Thursday, December 3, 2009
The blog entry I hesitated to post
I hesitated to post this entry, because it’s about a controversial person and a controversial book. I worried that if I wrote what I felt, some people would think that I supported terrorism. The attitude of Elizabeth Taylor (see last post) is poking me in the back of my head, telling me to damn the torpedoes of criticism. So, here goes.
Earlier this year, I read the book Fugitive Days by Bill Ayers. (Interestingly enough, I bought it on September 11 at Small World Books in Venice, CA. Every time I go into Small World, I buy something. You should, too – it’s one of the best independent bookstores in Los Angeles County. And it’s near the beach!)
It’s the story about how a typical middle-class kid from Illinois became liberalized, and then radicalized, simply by paying attention to the world around him. In the 1960s and 1970s, Ayers was a member of the Weather Underground, who reacted to the atrocity of the Vietnam War by attempting to “bring the war home” – giving America a taste of the agony it was inflicting on the Vietnamese. The WU claimed credit for about 25 bombings overall in the U.S., including one at the Pentagon in 1970 – though the only people ever killed with WU bombs were three members of the WU itself, while they were handling explosives at a Greenwich Village brownstone. Bill Ayers and his fellow WU members spent most of the 1970s as fugitives, but when he turned himself in, the charges against him didn’t stand because of illegal surveillance on the part of the FBI.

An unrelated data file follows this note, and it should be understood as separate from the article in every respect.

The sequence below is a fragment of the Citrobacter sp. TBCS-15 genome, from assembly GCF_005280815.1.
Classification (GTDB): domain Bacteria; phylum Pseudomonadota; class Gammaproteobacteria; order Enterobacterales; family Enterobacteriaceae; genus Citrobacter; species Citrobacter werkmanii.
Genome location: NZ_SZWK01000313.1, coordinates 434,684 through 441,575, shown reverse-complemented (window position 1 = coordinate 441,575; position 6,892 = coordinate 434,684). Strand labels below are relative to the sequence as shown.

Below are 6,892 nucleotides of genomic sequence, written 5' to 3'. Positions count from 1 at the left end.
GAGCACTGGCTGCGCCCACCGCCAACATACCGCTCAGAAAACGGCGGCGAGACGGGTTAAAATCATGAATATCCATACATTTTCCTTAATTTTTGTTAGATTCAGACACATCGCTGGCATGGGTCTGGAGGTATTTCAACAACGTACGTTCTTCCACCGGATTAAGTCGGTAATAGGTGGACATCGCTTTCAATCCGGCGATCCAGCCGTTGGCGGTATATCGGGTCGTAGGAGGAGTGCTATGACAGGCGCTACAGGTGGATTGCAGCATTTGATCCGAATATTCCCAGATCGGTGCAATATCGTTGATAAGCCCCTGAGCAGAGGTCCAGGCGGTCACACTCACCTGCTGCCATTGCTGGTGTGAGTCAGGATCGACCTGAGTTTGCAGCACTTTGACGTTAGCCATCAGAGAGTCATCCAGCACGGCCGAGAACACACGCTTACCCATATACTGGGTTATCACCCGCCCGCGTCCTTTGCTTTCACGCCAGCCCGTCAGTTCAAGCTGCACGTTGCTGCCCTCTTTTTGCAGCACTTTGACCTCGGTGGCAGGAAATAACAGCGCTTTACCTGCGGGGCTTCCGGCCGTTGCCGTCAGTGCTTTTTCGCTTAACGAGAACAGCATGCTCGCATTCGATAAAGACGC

Fugitive Days forced me to ask myself questions – how far am I willing to go to fight injustice? What is the proper response when your government is the criminal? Does answering violence with violence work in the long run?
It’s hard not to cheer a group of ordinary people wanting an end to war, racism, sexism, and other steamrollers that crush the human spirit. It’s hard not to cheer when this group strikes back against a monolithic, heartless war machine.
On the other hand…
The WU and other radical groups could be just as dogmatic, rigid, and tunnel-visioned as their enemies – a fact that Ayers makes painfully clear.
And then, there’s the bombs.
What, empirically speaking, is the difference between the Weathermen who plant bombs in the Pentagon and the anti-abortion activists who plant bombs in Planned Parenthood offices? Had the WU had made good on its threat to “bring the war home,” people who didn’t cause, affect, or even approve of the Vietnamese conflict would have died.
Uncritical approval carries with it moral risk. Bombs, no matter who throws or plants them, tear people apart – figuratively as well as literally.
Bill Ayers and the other WU members who stayed on the right side of the law since 1980 have enjoyed peaceful and productive lives since then. I have no problem with that. When certain members of the right wing tried to smear then-Presidential candidate Barack Obama because Ayers hosted a campaign event for Obama back in 1995, I rolled my eyes. (Most other voters did, too.)
Fugitive Days is a harrowing story of people who tested the limits of their values. I recommend it no matter your place in the political spectrum. If it makes you think that planting bombs is a great idea, you didn't read it close enough.